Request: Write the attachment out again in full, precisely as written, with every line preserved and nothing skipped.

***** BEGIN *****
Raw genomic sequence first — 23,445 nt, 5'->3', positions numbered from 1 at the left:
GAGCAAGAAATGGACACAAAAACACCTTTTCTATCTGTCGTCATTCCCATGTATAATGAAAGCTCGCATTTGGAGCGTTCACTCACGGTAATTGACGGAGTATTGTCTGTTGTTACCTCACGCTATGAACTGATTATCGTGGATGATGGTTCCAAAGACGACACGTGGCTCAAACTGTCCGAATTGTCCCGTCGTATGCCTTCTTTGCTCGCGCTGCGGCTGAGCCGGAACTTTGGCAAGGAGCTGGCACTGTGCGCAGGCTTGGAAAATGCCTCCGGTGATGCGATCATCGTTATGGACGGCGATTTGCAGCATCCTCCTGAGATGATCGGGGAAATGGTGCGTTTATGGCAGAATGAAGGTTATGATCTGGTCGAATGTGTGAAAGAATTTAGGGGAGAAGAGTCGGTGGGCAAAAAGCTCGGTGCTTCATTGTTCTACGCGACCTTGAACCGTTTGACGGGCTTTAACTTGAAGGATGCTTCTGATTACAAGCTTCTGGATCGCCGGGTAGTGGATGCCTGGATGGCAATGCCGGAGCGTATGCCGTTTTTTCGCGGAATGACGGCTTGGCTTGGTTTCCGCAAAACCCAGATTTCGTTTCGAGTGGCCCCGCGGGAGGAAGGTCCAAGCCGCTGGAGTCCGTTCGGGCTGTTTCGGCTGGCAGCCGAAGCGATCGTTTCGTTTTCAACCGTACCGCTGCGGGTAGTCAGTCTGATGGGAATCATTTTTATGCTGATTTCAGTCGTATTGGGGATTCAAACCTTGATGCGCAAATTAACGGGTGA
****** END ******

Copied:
Raw genomic sequence first — 23,445 nt, 5'->3', positions numbered from 1 at the left:
GAGCAAGAAATGGACACAAAAACACCTTTTCTATCTGTCGTCATTCCCATGTATAATGAAAGCTCGCATTTGGAGCGTTCACTCACGGTAATTGACGGAGTATTGTCTGTTGTTACCTCACGCTATGAACTGATTATCGTGGATGATGGTTCCAAAGACGACACGTGGCTCAAACTGTCCGAATTGTCCCGTCGTATGCCTTCTTTGCTCGCGCTGCGGCTGAGCCGGAACTTTGGCAAGGAGCTGGCACTGTGCGCAGGCTTGGAAAATGCCTCCGGTGATGCGATCATCGTTATGGACGGCGATTTGCAGCATCCTCCTGAGATGATCGGGGAAATGGTGCGTTTATGGCAGAATGAAGGTTATGATCTGGTCGAATGTGTGAAAGAATTTAGGGGAGAAGAGTCGGTGGGCAAAAAGCTCGGTGCTTCATTGTTCTACGCGACCTTGAACCGTTTGACGGGCTTTAACTTGAAGGATGCTTCTGATTACAAGCTTCTGGATCGCCGGGTAGTGGATGCCTGGATGGCAATGCCGGAGCGTATGCCGTTTTTTCGCGGAATGACGGCTTGGCTTGGTTTCCGCAAAACCCAGATTTCGTTTCGAGTGGCCCCGCGGGAGGAAGGTCCAAGCCGCTGGAGTCCGTTCGGGCTGTTTCGGCTGGCAGCCGAAGCGATCGTTTCGTTTTCAACCGTACCGCTGCGGGTAGTCAGTCTGATGGGAATCATTTTTATGCTGATTTCAGTCGTATTGGGGATTCAAACCTTGATGCGCAAATTAACGGGTGA